Do not expect high productivity if you are tired. Sleep recharges our brains and helps us to think more clearly. Plan your day adequately, do not save on sleeping.

Developers usually sit for 8 hours a day or more in the work place near a computer. This leads to emotional and physical diseases. One of our exposed organs is eyes. Working behind a monitor for a long time, even expensive one, will ruin our eyesight. To reduce pernicious influence on our eyes there are many techniques of eyes training. Type "training eyes" in a search engine and find a suitable training for you. Schedule it daily, just before a dinner, or at any other convenient time.

Do not hesitate to ask friends or colleagues for an advice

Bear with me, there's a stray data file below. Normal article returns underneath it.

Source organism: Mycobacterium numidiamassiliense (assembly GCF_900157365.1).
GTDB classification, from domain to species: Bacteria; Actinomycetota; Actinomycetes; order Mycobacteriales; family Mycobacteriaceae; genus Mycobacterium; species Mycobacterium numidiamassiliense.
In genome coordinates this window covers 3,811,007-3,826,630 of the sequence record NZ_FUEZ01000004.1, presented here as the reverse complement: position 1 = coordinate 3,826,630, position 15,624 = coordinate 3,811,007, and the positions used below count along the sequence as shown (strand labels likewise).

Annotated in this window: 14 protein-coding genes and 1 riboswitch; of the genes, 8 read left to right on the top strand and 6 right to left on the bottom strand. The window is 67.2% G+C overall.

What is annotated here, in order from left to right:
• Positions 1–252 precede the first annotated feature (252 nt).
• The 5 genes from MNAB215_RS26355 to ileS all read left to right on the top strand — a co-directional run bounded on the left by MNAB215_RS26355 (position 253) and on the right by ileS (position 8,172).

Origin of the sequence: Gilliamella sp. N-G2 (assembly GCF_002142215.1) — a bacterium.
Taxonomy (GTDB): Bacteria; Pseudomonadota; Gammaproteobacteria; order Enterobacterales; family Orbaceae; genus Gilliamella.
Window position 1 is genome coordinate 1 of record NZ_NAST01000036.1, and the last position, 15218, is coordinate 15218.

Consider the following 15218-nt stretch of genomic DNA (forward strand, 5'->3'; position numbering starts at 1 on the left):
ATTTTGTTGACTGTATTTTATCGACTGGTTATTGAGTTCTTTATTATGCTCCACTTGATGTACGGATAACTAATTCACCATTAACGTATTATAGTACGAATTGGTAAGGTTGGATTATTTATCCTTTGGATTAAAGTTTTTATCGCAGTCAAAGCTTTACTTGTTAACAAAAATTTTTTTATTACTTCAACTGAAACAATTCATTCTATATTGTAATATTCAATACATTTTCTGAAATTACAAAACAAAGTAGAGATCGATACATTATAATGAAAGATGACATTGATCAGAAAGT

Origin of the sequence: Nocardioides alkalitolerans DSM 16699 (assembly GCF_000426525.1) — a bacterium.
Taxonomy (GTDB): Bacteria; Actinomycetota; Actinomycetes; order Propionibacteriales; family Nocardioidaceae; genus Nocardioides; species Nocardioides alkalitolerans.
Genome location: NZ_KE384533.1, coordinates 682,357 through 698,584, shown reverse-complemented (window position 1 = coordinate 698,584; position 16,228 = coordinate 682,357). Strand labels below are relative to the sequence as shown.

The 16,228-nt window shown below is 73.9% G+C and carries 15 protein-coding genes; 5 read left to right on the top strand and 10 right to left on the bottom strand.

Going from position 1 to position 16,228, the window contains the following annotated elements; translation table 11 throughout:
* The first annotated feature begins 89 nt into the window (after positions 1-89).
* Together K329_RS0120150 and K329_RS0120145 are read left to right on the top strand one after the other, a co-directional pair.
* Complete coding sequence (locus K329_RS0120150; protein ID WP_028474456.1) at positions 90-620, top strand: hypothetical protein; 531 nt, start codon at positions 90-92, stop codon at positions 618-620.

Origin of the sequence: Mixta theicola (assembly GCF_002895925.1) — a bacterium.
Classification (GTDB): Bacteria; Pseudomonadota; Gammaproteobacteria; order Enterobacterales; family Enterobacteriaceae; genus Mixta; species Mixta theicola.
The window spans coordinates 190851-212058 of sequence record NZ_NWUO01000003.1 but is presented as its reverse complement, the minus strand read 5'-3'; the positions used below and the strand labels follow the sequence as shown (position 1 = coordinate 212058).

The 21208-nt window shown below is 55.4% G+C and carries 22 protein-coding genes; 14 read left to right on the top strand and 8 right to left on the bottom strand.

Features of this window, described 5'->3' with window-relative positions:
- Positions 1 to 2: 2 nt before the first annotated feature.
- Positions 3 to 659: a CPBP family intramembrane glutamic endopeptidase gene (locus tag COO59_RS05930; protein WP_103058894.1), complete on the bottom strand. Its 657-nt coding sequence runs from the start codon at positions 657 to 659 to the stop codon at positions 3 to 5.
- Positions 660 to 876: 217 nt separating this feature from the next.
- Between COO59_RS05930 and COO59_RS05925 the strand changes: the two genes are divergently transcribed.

Almost every IT project involves risks; they are either hidden or visible in the beginning. Developers have to resolve them. Working on any of them, even a small risk, can take days or even weeks. To avoid these time spending just take the advice or help of your colleague or friend. I have many examples of how this rule reduced a time on difficult tasks and prevented project failures. An example from my experience: customers of our recent project required an extra safety for applications from possible cracks. One part of the protection was to download a component from the server and load this DLL to the application without writing to the disk. Even after two hours of research I couldn't find any useful information. I paused for a moment and tried to recall someone who could help me with it. I asked a friend of mine who has worked as a developer in another company and he helped me. He sent me a link to a tutorial that I was looking for and the problem was resolved.